Dead Celebrity Cosplay


Here’s why you’ve got to love Fort Collins- last year there was a Dead Celebrity 5K, the week before Halloween, an easy out and back flat run from Old Town, to the Cemetery, and ending at the Rio Grande Restaurant, famous for their margaritas and their…well, just their margs, really.  I ran it (slowly) dressed as Isadora Duncan (too soon?) and had fun, but resolved to recruit other people to run with me this year.

Then we heard the news about Leonard Nimoy, and my husband said he would run it dressed as Spock, if I ran as Arlene Martell.  She played Spock’s fiancee in the Star Trek original series episode where Spock finds out his arranged marriage just isn’t going to work out. So I have been thinking about this costume for 6 months now, and then about a month ago, I realized I hadn’t gotten an email or anything from the race organizers, about registration. I looked it up, and there isn’t a dead celebrity race this year. I am beyond disappointed.  Talk about all dressed up and no place to go.

tpring

Of course I finished the costume anyway. Or almost finished it- it isn’t Halloween yet… I still need to attach a Nehru style collar, and adjust the sleeves. Wait, what’s today? Maybe its fine as it is- also, what am I doing with my hair?

I wanted to be able to run in it, so it is a silver knit tee, with a pleated skirt, which I can wear around my ribs, as in the show, or more comfortably around my waist. I used foldover elastic to make the waist, and since I used a metallic chiffon, which frays like crazy, I made French seams, which encloses the fraying edges inside a row of stitching. In hindsight, I wish I had bought more fabric- I cheaped out by only getting a yard, so the skirt isn’t as full as it could be.IMG_0728

I used the tee pattern from the Alabama Stitch Book, but machine sewed it, rather than the hand sewing method from the book (have you become obsessed with Alabama Chanin yet? It is a wacky subculture of handmade clothing- love the aesthetic). I will figure out a place to wear this- Halloween is on a Saturday this year, so we’ll do something. Maybe it will involve a 5K run.  Maybe it will involve a margarita. Maybe both?

Advertisements

Don’t call it a cello bib- bibs are for babies


Will is signed up for orchestra this  year, and since his piano teacher also teaches cello, we decided to get him time and a half lessons over the summer, because, what else was he going to do with his time? Go outside? Ha! So part of the lesson is piano, and part is cello, as he builds his callouses.
Why did he choose cello? several reasons, including having seen these videos
His teacher showed me a quilted bib, or cape, that goes over the back of the cello, to pad the part that leans into the chest, which probably has a name, but I don’t know what it is. She told me, “eventually he’ll get a callous there on his sternum, but as a beginner, it’s nice to have a pad.” (Ack- my baby with a calloused sternum!)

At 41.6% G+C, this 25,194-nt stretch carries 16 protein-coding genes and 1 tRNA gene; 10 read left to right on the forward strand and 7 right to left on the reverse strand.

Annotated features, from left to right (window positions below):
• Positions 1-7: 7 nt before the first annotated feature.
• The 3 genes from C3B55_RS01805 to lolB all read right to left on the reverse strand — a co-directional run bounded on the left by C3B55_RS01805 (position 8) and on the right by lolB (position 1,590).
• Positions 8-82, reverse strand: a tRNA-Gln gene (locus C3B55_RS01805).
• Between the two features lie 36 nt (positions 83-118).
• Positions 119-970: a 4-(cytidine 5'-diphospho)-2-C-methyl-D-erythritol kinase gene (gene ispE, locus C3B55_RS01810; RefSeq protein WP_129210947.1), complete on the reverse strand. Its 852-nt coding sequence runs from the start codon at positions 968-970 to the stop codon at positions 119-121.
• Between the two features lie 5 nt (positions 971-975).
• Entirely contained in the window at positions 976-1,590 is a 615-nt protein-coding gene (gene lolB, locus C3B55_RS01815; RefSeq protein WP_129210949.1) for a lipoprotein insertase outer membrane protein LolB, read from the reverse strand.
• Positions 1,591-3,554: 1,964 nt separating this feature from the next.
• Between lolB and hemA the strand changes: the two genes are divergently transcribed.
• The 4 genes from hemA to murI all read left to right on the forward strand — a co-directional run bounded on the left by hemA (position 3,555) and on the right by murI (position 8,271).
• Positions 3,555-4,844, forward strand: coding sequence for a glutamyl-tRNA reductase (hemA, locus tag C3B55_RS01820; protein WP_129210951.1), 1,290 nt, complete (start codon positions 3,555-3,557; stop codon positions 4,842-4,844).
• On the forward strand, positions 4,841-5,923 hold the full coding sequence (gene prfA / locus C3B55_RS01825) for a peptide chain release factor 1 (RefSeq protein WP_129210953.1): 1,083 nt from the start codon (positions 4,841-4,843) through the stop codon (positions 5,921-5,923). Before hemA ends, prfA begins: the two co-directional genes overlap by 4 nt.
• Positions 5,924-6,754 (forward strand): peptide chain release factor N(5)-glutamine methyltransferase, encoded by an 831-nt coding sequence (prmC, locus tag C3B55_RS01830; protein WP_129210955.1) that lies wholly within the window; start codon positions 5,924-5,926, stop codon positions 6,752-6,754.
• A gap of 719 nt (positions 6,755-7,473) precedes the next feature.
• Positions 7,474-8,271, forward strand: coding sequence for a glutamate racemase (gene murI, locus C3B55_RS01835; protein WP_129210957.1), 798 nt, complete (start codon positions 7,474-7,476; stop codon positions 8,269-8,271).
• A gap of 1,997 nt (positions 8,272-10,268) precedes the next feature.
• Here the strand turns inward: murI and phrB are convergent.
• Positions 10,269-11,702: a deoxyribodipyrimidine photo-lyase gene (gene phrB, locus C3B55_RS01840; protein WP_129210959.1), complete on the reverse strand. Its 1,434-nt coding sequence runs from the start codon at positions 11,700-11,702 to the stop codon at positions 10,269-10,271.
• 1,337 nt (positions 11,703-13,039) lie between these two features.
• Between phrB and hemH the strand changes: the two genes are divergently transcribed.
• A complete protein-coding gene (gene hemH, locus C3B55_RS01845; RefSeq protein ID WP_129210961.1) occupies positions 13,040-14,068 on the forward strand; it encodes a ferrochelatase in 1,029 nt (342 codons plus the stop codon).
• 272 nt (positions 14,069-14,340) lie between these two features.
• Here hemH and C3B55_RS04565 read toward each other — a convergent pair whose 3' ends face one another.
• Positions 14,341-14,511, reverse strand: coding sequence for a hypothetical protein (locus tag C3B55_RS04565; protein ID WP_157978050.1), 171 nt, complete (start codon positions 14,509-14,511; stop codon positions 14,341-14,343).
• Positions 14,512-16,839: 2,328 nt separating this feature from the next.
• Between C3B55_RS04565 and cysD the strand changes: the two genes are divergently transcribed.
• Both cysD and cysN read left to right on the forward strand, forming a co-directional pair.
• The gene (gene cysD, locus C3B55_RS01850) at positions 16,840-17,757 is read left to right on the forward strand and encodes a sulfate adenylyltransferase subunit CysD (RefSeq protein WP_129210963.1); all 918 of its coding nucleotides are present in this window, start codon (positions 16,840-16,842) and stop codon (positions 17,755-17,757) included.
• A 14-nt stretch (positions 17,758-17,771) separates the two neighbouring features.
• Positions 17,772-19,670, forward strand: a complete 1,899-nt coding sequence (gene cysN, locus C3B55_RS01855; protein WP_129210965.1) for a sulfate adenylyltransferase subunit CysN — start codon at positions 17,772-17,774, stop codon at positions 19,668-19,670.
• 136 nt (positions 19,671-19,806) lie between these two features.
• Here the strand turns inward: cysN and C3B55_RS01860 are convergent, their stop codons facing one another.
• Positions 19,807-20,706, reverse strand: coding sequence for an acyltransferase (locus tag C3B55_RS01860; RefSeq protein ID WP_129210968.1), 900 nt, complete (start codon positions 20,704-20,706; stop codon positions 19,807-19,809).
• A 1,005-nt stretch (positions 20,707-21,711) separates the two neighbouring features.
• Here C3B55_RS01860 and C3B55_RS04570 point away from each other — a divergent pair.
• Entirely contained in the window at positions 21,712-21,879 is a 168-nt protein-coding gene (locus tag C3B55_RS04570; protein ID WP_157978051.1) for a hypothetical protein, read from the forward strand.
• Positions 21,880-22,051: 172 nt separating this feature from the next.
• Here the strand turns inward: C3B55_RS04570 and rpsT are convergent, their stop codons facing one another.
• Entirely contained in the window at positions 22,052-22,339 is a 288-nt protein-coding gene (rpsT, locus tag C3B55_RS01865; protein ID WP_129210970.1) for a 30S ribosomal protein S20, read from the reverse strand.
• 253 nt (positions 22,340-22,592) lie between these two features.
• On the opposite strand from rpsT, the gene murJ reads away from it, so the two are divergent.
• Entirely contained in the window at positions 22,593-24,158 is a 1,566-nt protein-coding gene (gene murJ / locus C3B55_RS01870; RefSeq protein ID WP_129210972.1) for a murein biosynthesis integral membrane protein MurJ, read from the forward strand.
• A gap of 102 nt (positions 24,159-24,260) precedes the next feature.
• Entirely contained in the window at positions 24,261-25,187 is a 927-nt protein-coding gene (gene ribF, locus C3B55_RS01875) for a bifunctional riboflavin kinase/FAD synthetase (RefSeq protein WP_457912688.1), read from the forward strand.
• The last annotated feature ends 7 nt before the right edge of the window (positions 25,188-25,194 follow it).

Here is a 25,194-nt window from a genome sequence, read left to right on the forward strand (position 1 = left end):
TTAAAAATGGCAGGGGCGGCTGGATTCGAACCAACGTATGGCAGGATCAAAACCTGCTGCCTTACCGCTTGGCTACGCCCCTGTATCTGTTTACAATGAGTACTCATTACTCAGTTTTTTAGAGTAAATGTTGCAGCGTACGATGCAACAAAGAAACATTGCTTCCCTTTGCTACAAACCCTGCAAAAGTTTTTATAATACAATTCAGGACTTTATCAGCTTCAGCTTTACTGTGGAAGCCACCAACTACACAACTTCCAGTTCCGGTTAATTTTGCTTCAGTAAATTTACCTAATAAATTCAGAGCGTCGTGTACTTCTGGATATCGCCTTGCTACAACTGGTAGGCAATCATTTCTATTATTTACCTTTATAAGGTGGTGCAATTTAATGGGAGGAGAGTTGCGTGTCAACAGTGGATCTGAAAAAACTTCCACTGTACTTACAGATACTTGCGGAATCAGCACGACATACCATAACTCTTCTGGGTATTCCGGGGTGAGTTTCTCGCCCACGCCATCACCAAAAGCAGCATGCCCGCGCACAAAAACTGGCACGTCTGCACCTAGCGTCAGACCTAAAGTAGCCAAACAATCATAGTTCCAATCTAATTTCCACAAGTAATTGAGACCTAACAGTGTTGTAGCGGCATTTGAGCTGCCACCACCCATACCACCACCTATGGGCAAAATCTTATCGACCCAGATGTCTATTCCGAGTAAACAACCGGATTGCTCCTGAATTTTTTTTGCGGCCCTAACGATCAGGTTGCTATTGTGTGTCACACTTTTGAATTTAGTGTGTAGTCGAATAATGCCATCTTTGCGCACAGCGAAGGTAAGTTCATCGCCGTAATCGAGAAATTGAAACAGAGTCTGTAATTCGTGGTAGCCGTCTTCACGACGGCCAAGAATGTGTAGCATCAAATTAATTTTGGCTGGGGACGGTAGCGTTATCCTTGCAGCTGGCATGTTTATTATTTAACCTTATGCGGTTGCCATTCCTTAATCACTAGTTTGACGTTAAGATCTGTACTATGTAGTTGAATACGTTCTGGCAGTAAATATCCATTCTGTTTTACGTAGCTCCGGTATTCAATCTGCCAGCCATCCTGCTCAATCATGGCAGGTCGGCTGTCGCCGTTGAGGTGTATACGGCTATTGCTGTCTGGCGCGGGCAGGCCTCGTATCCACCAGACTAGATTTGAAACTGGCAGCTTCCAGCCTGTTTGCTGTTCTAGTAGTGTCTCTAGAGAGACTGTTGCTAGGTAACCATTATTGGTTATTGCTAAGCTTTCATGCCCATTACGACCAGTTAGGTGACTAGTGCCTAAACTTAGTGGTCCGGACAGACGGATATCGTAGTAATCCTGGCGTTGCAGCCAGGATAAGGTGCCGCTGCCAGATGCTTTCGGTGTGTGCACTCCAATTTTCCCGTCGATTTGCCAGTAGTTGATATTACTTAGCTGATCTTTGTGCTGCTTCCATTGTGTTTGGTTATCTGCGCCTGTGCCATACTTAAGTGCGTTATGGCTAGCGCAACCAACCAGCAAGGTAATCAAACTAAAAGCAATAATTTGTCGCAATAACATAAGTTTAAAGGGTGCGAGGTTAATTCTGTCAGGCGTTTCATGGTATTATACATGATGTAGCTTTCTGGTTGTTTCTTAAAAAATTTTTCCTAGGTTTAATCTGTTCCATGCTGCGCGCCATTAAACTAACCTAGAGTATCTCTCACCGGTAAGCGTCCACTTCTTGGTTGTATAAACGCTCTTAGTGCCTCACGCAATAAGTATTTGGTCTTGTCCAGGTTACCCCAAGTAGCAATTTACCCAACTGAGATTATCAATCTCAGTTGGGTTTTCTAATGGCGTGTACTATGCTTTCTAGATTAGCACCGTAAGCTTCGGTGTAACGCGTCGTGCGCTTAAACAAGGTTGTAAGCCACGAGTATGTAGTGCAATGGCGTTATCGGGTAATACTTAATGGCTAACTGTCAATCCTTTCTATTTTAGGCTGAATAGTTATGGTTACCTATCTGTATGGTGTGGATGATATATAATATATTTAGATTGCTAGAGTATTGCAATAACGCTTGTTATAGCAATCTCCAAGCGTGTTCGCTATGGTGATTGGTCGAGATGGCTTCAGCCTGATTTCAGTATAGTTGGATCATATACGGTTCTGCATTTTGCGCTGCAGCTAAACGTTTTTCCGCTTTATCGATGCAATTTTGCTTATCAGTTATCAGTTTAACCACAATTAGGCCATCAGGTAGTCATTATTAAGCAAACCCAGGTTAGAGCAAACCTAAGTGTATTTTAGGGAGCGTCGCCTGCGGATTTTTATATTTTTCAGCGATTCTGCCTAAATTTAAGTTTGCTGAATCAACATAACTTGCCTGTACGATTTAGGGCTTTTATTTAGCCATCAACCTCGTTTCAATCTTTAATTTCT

When I googled it, I learned that it protects the sternum, but it also protects the finish of the cello from shirt buttons. Not that Will wears shirts with buttons very much, but he will for concerts once middle school starts. (Ack, my baby in middle school!)
Google didn’t help very much in terms of directions for how to make one. (what are we calling it? a cape? a bib? a protecto-quilt?) Maybe because it is pretty simple. I had material in my stash for it, but if you are starting from scratch, you would have 2 layers of fabric, with a layer of batting between, about 8-10 inches square.
The layers of fabric with batting in the middle are what is known as a quilt sandwich- you could make 2 of these with a quarter yard of fabric, or look in the remnant bin for some purple velvet- that would look classy. We didn’t go classy, we went cute, with a bright blue and green print on one side and a paler blue solid on the back.
I hand quilted, because I enjoy the process, but it can be done on the machine as well. I just made straight lines across diagonally, then bound it (link to directionsIMG_0720) The original plan was to have enough extra binding to stretch over and make a velcroed loop to attach it to the cello when needed, but you know how they say “measure twice, cut once”? Yeah. Anyway. I had to sew on extra for the loop.
Now that I think about it, I don’t know why you couldn’t just get a hot pad from the dollar store, add a loop to go around the cello and use that as the cape. Bib. Protecto-quilt. Just until your baby develops the sternum callous.

sashiko wrap


In Last Minute Quilted Gifts, there is this simple lovely idea- a quilt with dupioni silk on one side, rough muslin on the other, hand quilted with bright embroidery floss in big, rough stitches. I haven’t been able to get that quilt out of my head, and I have designed a variation- rather than muslin, I wanted the fuzziness of fleece on the inside, and I decided to make it as a wrap, to drape around me watching TV, or fling on the back of the chair to look cool.